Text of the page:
Amazon to layoff 10,000 employees: Report

As Amazon reportedly looks to cut staff, Amazon Web Services (AWS) experiences slower growth and rising costs.

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Martyn Williams

Joining other technology companies that are laying off workers to battle global economic headwinds, Amazon is expected to cut close to 10,000 employees by the end of this week, according to a report from The New York Times.

The job cuts, which would represent just a small fraction of Amazon's 1.5 million-strong workforce, are expected to include technology as well as corporate positions, the report says, citing sources with knowledge of the matter.

Jobs at Amazon devices, Alexa and corporate positions in its retail business including human resources are under consideration, the report said.

Jamie Zhang, a software engineer who worked at Amazon’s Robotics AI team, took to LinkedIn to write about his sudden layoff last week. In the post, Zhang claims that his entire team was laid off.   

An email sent to the company to confirm the layoffs didn’t elicit an immediate response. Earlier this month, the company sent out a note to all its employees saying that there was a hiring freeze being put in place for all corporate positions under the Amazon brand.  

“We’re facing an unusual macro-economic environment, and want to balance our hiring and investments with being thoughtful about this economy,” the note read.

While enterprise IT spending is still expected to grow over the next year, the forecast hasn't been enough to completely brighten the overall picture for tech industry giants.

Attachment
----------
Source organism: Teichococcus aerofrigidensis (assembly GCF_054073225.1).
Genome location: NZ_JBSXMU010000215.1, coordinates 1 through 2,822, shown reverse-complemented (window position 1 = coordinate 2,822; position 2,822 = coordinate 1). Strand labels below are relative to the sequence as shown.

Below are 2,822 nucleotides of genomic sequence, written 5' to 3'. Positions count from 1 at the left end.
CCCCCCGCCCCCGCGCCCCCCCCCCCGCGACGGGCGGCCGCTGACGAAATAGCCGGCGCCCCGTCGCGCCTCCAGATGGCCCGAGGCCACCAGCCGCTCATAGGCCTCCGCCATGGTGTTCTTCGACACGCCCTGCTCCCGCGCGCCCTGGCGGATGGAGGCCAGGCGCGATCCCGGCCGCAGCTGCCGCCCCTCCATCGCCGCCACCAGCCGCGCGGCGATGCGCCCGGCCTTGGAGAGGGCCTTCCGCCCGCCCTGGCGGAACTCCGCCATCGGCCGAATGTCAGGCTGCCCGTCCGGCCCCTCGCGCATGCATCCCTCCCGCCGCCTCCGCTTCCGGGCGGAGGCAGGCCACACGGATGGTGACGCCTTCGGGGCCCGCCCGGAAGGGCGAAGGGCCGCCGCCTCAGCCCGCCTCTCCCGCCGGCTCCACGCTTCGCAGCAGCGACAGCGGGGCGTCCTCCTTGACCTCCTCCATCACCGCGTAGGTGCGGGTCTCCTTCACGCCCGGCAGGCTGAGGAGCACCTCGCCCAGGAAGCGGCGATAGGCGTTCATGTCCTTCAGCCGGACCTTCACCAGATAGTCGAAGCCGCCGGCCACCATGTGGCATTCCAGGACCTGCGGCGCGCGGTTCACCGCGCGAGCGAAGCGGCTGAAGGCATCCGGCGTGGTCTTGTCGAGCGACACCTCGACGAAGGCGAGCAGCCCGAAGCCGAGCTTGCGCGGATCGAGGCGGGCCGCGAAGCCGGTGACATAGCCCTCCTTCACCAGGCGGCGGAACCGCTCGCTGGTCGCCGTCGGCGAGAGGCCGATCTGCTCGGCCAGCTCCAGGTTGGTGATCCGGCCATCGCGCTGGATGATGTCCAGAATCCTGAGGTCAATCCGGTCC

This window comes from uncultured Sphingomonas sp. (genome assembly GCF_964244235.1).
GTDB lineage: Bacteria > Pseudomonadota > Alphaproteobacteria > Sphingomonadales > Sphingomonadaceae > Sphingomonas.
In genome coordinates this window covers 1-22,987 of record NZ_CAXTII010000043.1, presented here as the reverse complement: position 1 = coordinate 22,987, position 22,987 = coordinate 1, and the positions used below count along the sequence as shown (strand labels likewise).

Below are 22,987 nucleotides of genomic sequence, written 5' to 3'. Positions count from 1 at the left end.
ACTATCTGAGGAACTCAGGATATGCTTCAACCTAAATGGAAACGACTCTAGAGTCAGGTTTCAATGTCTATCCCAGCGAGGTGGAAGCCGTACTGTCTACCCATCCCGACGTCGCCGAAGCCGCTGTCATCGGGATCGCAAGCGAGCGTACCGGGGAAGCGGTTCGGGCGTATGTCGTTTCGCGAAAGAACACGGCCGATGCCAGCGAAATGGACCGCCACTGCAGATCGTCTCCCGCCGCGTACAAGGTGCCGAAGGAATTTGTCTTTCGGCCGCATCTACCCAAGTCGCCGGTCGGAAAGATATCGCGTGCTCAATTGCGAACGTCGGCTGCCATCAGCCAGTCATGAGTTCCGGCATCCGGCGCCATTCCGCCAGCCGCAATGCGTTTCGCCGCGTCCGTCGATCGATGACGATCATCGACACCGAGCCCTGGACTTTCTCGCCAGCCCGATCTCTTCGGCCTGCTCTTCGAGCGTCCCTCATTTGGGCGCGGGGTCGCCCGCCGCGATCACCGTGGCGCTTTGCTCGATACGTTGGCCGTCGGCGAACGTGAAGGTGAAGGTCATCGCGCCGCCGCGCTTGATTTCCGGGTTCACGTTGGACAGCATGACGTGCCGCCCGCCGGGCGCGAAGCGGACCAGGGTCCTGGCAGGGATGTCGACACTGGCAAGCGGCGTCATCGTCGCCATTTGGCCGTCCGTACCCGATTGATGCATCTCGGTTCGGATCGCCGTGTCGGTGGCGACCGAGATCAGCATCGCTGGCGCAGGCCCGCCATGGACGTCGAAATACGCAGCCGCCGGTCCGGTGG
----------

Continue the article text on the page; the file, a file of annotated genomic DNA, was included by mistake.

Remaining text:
Are AWS jobs at stake?

Amazon’s most profitable business and cloud services division, Amazon Web Services (AWS), has been showing signs of growth deceleration since the beginning of this fiscal year, reporting revenue growth of 27.5% year-on-year for the quarter ended September compared to 33% and 36.5%% year-on-year growth for the previous quarters, respectively.

During its third quarter earnings call with analysts, Amazon CFO Brian Olsavsky  attributed the decline in growth to macroeconomic conditions that were forcing Amazon customers to cut down on expenditures to save money in the short run.

Additionally, Olsavsky had said that the company was working with customers on different ways to lower bills.

AWS is also stressed by its rising operating expenses due to rising energy costs, growing employee salaries and continued investments into its data centers.

While AWS sales grew 27.5% year-on-year for the quarter ended September, expenses grew nearly 35%.

A combination of all these factors could result in job cuts at AWS. Layoffs would follow similar moves by rivals Microsoft, Google, Oracle and other tech giants such as Meta, which have decided to lay off employees to reduce expenses and maintain a relatively healthier balance sheet in 2023.

Copyright © 2022 IDG Communications, Inc.

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